Growing up I was always told never to talk about religion or politics at the dinner table. Where is the line is drawn on the internet? There is a freedom in typing things that normally would have made me uncomfortable to say aloud.
To make things straightforward and honest, I voted for Hillary Clinton. I recognize that she is not perfect, but I do not believe that any politician has a halo. I do not like Trump for a plethora of reasons. Although Clinton did win the popular vote, the electoral college has made Donald Trump our 45th president. I respect our democracy, and I respect Obama’s urging from us as citizens to comply with a peaceful transfer of power. I accept that Donald Trump is our president and I hope for the good of our country that he does a better job than my fears anticipate.
Yet, through this respect, I am fortunate enough to live in a country that allows me the freedom to voice my opinion. So, on Saturday, January 21st, I marched. At first, it was my grandmother’s idea. I had heard about the rallies, but one night at dinner she brought up marching together with my cousin. In all seriousness, I had not thought that these plans would follow through. As the day approached reality began to sink in. I was going to march in New York City with throngs of angry men and women.
Don’t get me wrong, I am a feminist. I believe in women’s rights. I love learning about the evolution of women’s rights and of the strong women who have fought for them. But the fear of actually leaving my articles and books and presenting myself for the whole world to see frightened me.
Once arriving at the parade, I was shocked by the calm excitement. While initially, this sounds like a combination that could not exist it is an energy that must be experienced first hand to understand. Men and women crowded the streets, and I was continuously ducking my head to avoid posters from stabbing my eye out. I was shocked by the positivity. There wasn’t anger but rather solidarity that encapsulated a community of strength and hope rather than sitting at home in the shrouds of fear. I was also shocked by the children. Mother’s pushed their sons in strollers and daughters were perched on the shoulders of their fathers. I was overwhelmed and yet at peace. While there were, of course, angry chants directed at Trump that was filled with anger, so much of this march was surrounded by the safety of unity. The rights of such minorities would not be overlooked in these next four years, and fellow citizens took it upon themselves to protect one another.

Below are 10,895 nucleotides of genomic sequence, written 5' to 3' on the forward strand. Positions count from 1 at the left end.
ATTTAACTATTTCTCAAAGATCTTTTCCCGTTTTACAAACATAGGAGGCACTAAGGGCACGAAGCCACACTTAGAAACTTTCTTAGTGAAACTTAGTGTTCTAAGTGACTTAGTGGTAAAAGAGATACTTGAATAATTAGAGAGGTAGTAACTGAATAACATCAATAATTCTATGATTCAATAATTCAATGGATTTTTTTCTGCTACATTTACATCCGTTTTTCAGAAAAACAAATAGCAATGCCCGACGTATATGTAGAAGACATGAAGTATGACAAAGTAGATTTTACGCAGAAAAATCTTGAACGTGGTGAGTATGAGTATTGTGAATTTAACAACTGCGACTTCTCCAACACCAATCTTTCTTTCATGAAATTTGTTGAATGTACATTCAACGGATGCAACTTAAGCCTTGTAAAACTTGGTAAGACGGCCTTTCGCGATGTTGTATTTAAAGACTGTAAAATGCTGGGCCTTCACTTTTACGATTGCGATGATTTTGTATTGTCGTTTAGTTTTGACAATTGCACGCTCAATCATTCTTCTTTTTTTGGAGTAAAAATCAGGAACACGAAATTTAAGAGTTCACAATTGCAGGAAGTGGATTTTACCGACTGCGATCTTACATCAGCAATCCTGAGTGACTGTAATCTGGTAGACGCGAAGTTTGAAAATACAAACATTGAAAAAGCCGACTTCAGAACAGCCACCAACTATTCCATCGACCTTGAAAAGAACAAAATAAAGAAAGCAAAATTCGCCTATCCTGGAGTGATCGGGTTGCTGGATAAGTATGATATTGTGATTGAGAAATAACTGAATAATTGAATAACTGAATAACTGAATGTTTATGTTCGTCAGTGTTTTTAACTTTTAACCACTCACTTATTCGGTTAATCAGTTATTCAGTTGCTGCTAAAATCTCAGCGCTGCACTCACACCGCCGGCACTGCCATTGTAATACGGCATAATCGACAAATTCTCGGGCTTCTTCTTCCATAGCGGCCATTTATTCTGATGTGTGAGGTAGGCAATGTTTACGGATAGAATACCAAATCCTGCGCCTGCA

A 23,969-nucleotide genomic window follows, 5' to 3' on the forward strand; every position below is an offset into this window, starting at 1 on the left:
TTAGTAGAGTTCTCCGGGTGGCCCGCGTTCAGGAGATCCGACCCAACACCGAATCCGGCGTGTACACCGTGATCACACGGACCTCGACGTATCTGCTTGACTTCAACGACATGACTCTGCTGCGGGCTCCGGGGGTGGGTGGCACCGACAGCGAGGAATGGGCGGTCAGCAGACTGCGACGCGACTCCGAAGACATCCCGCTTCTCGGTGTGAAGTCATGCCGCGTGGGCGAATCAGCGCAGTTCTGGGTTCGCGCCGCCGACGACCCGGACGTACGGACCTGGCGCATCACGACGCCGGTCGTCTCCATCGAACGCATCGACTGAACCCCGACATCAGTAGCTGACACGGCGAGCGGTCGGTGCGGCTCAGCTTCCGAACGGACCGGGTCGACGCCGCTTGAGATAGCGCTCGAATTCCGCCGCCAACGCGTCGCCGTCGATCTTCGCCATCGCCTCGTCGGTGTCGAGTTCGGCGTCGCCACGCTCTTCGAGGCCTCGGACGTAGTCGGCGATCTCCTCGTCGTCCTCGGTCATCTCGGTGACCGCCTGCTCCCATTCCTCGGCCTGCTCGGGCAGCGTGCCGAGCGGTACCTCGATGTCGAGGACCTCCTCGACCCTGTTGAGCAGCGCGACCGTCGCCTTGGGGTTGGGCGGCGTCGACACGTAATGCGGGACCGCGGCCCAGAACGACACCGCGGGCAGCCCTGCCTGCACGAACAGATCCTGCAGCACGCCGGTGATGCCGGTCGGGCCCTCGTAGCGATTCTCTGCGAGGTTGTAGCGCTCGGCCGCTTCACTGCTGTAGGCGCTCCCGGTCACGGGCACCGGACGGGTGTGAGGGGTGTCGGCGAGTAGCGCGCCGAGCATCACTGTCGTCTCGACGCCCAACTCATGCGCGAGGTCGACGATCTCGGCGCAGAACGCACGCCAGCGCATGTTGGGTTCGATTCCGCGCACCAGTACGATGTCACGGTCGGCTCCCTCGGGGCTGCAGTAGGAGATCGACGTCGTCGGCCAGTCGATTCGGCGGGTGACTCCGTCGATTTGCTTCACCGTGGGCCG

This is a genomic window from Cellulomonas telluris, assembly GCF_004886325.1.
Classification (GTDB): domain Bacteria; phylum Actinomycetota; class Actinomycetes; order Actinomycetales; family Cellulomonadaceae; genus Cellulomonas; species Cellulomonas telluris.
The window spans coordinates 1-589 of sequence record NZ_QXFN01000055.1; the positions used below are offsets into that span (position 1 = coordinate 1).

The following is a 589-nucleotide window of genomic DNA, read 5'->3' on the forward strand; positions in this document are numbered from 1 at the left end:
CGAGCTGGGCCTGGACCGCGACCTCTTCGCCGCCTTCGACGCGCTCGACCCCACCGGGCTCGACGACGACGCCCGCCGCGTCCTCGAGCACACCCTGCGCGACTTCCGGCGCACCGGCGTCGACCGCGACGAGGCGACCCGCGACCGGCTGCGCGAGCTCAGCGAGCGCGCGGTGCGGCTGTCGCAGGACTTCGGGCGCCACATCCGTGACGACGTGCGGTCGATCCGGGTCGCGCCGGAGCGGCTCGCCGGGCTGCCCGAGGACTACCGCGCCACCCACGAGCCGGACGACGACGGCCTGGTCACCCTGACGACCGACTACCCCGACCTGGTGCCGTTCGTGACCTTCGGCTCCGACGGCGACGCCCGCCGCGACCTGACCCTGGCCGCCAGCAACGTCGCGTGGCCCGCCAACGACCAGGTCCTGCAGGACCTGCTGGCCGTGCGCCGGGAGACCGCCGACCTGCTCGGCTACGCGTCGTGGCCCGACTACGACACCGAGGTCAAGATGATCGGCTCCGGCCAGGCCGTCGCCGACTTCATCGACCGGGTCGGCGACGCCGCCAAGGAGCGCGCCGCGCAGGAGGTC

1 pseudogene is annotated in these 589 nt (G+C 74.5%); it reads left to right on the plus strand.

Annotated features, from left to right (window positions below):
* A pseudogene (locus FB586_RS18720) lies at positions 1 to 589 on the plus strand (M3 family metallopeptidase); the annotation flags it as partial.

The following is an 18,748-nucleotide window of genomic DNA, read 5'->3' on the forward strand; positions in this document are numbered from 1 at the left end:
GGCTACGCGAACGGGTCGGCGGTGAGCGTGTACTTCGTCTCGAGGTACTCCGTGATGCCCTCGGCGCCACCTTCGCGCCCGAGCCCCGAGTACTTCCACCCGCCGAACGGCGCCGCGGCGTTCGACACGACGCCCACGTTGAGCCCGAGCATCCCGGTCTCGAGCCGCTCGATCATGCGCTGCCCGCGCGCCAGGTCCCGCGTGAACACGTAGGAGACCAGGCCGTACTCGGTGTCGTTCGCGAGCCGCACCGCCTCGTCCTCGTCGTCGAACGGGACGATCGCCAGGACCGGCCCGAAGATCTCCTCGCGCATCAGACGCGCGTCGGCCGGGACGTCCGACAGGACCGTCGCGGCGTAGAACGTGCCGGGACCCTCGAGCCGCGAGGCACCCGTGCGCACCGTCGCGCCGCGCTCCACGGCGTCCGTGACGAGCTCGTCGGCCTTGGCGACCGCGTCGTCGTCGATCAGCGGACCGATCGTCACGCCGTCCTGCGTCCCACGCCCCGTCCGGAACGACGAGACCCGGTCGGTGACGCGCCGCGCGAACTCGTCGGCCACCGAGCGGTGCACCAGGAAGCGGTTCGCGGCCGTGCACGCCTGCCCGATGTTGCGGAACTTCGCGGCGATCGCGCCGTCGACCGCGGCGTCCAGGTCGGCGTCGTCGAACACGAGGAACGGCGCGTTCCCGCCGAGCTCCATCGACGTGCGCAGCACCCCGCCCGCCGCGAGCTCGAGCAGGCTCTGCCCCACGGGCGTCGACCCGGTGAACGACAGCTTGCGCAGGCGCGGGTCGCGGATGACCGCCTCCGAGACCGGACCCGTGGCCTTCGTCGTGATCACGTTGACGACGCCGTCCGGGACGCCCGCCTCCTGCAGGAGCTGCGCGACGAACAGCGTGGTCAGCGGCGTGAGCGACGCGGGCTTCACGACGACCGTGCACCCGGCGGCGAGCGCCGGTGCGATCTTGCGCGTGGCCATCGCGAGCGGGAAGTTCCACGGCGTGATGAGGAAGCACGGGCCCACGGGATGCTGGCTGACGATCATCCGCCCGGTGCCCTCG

It was pretty badass.
I came back to my dorm that night filled with the excitement of doing something. I acted for the first time instead of just speaking. It was scary, thrilling and empowering. At the same time I was left with the reality that although I had marched for my rights as a woman, it was not enough. While I will retweet activists on Twitter, it is not sufficient. I realized that day saying I stand with refugees, Muslims, immigrants, African Americans and LGBTQIA from the corner of my comfortable room is not enough. As a white woman, I am fortunate to have privileges that many men and women unfairly do not have. I have recognized that is no longer enough for me to say how unfair it is or remain “P.C.” in conversations. That won’t change anything. I believe the people in this country deserve change. So I am hoping to improve myself. To use my privilege to add to the voices of so many to make sure that their messages are heard.
For right now I am not certain where to begin. The thought of standing up in front of the world honestly does scare me. But I refuse to use it as a crutch. While I am not sure where this will take me, I hope to post about my experiences on here.
So I broke the dinner table rule. We have two choices: feel an awkward silence, or join forces. I have made my decision and hope others will do the same for whatever they feel passionate about.